Research Handbook on the Theory and Practice of International Lawmaking
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Research Handbook on the Theory and Practice of International Lawmaking

  • Research Handbooks in International Law series

Edited by Catherine Brölmann and Yannick Radi

The global landscape has changed profoundly over the past decades. As a result, the account of the making of international law based on the traditional theory of sources is increasingly challenged. This Handbook offers a comprehensive guide to the theory and practice of international law‐making today. It takes stock at both the conceptual and the empirical level of the instruments, processes, and actors involved in the making of international law. The book contains essays by leading scholars on key aspects of international law-making and on law-making in the main issue areas, with an interest in classic processes as well as new developments and shades of normativity.
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Chapter 20: The making of international natural resources law

Owen McIntyre

Abstract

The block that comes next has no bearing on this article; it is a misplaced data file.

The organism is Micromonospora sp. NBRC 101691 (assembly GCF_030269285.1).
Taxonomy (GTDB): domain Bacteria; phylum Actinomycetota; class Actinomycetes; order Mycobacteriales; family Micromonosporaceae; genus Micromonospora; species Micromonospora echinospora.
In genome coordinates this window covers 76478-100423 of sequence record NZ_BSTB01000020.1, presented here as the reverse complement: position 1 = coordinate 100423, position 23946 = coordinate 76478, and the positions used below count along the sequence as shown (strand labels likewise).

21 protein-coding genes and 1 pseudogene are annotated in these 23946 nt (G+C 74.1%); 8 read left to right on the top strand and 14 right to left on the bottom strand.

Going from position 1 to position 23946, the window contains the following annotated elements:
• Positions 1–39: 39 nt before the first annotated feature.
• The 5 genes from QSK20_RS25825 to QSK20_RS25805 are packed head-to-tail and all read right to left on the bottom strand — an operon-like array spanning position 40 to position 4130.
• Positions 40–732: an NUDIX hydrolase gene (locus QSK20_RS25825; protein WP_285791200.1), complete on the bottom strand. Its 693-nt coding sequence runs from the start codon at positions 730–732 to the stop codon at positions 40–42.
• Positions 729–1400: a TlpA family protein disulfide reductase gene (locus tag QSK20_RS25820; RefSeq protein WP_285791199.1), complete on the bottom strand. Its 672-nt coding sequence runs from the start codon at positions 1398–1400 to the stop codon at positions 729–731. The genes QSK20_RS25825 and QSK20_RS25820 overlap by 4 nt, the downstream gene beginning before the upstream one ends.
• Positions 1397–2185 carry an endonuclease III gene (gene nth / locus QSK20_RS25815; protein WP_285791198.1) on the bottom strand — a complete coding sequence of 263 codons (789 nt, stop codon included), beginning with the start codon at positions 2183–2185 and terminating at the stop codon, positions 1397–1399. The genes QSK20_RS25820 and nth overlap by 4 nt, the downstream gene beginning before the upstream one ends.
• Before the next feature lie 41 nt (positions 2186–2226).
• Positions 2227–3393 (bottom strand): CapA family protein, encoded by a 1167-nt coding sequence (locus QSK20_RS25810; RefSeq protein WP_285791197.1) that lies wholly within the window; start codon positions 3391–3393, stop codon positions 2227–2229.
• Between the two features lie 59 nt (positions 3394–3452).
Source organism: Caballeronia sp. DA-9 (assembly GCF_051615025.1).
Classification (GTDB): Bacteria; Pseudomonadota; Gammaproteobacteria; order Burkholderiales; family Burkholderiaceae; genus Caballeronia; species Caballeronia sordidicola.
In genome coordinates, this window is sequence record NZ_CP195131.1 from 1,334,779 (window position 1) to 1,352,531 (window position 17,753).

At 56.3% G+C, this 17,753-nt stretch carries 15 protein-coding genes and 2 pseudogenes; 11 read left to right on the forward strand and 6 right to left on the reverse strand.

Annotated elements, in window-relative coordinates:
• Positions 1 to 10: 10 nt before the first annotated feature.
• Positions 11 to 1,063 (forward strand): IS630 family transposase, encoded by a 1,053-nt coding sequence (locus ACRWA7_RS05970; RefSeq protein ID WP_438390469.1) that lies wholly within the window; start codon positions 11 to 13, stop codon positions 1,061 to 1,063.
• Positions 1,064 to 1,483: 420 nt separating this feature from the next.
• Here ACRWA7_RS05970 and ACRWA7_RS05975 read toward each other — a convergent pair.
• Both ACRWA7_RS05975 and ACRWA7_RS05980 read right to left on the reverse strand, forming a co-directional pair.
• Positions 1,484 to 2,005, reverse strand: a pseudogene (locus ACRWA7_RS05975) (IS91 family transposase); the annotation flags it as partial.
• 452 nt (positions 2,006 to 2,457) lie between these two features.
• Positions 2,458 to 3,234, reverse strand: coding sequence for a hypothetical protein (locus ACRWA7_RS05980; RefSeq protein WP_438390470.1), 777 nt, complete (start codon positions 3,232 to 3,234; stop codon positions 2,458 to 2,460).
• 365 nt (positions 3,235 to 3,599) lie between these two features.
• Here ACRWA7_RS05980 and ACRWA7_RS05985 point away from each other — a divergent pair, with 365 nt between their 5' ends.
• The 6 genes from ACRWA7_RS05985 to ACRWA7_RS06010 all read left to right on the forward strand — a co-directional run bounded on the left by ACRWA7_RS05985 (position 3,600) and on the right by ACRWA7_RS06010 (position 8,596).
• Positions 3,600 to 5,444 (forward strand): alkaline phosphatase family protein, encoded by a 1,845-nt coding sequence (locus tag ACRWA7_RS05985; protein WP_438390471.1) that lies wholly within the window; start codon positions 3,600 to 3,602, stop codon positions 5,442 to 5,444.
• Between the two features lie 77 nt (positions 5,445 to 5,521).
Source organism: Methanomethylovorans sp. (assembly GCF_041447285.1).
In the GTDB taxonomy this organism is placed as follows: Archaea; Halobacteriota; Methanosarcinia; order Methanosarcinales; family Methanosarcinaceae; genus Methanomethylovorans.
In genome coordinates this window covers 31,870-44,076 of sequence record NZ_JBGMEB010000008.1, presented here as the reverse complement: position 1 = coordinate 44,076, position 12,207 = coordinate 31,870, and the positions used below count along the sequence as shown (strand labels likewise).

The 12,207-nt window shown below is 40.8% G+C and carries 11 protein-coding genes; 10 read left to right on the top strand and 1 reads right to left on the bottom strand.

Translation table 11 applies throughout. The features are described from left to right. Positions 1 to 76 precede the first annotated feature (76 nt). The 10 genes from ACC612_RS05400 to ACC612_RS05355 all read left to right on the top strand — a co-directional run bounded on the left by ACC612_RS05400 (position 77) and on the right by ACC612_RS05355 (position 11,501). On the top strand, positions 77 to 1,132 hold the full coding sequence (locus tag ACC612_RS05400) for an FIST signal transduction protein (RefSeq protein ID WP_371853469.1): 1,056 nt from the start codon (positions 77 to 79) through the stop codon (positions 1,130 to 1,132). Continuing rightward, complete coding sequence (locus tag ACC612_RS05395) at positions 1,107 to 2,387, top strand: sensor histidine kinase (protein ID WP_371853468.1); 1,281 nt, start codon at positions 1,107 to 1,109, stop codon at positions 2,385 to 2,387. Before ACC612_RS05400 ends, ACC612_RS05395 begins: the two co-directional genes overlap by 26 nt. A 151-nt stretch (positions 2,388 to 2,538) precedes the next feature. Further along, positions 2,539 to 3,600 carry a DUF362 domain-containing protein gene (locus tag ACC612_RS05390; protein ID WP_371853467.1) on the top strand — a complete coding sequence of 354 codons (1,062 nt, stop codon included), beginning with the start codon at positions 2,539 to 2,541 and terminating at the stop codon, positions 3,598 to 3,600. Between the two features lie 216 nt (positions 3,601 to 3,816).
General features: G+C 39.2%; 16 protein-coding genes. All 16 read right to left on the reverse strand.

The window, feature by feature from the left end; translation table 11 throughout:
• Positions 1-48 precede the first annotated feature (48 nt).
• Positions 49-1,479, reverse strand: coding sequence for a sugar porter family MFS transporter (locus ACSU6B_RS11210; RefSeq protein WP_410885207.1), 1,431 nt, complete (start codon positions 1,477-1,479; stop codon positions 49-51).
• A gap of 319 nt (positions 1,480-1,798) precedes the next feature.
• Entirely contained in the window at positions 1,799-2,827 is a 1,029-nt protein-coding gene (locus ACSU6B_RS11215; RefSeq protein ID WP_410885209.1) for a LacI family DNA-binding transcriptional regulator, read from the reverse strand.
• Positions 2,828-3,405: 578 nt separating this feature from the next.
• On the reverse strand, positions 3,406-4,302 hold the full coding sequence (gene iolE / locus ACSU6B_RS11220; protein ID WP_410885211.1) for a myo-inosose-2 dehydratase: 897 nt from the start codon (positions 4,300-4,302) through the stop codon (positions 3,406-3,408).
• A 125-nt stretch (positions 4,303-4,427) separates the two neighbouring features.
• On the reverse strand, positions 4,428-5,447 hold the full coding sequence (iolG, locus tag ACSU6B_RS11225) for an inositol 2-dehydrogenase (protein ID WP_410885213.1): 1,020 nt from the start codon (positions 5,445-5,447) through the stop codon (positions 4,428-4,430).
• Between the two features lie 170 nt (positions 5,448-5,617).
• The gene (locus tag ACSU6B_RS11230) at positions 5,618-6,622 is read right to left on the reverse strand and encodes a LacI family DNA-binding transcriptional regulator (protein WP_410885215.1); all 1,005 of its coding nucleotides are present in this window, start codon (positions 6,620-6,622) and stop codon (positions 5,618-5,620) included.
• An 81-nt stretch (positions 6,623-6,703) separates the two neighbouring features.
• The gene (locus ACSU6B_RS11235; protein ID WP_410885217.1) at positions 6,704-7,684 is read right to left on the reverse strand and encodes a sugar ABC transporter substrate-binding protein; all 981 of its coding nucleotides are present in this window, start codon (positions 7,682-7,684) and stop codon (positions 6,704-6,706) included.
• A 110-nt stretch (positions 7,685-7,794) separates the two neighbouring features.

International natural resources law is not a clearly defined or systematically constructed body of rules but, instead, arises from the application of general rules and principles of ‘classical’ international law applying to shared natural resources. Most notable amongst which are the principle of State sovereignty over natural resources and the concept of equity, which informs the allocation of rights over such resources. However, international law-making in this field involves a number of unique challenges for the international legal system which have shaped the means, both formal and informal, by which such rules have emerged. Thus, international rules relating to natural resources tend be found in framework conventions, which promote inclusive participation by States and permit adaptive and scientifically sophisticated regimes to emerge. Similarly, soft-law instruments are employed to permit hesitant States to engage in early iterations of the law and to build confidence in the emerging rules. In addition, general principles of law are widely employed, while customary rules appear to form rather quickly and easily.

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